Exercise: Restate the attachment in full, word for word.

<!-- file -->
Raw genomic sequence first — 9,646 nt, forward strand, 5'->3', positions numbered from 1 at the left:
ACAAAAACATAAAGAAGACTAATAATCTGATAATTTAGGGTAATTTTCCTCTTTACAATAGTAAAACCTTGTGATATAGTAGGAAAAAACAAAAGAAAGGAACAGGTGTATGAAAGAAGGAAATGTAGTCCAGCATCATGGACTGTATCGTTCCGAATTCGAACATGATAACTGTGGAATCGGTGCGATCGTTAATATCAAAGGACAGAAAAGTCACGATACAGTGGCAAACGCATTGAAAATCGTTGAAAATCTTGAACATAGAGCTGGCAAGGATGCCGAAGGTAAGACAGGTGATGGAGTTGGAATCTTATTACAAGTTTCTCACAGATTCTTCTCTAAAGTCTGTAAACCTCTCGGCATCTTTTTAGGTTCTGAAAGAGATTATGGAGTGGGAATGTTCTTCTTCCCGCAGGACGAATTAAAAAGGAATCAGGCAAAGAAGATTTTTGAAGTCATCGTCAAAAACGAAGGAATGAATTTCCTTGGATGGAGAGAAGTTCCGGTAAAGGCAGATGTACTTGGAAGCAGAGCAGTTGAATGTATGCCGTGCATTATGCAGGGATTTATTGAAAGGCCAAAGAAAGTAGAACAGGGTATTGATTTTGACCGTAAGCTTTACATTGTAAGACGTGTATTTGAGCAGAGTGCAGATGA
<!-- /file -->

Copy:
Raw genomic sequence first — 9,646 nt, forward strand, 5'->3', positions numbered from 1 at the left:
ACAAAAACATAAAGAAGACTAATAATCTGATAATTTAGGGTAATTTTCCTCTTTACAATAGTAAAACCTTGTGATATAGTAGGAAAAAACAAAAGAAAGGAACAGGTGTATGAAAGAAGGAAATGTAGTCCAGCATCATGGACTGTATCGTTCCGAATTCGAACATGATAACTGTGGAATCGGTGCGATCGTTAATATCAAAGGACAGAAAAGTCACGATACAGTGGCAAACGCATTGAAAATCGTTGAAAATCTTGAACATAGAGCTGGCAAGGATGCCGAAGGTAAGACAGGTGATGGAGTTGGAATCTTATTACAAGTTTCTCACAGATTCTTCTCTAAAGTCTGTAAACCTCTCGGCATCTTTTTAGGTTCTGAAAGAGATTATGGAGTGGGAATGTTCTTCTTCCCGCAGGACGAATTAAAAAGGAATCAGGCAAAGAAGATTTTTGAAGTCATCGTCAAAAACGAAGGAATGAATTTCCTTGGATGGAGAGAAGTTCCGGTAAAGGCAGATGTACTTGGAAGCAGAGCAGTTGAATGTATGCCGTGCATTATGCAGGGATTTATTGAAAGGCCAAAGAAAGTAGAACAGGGTATTGATTTTGACCGTAAGCTTTACATTGTAAGACGTGTATTTGAGCAGAGTGCAGATGA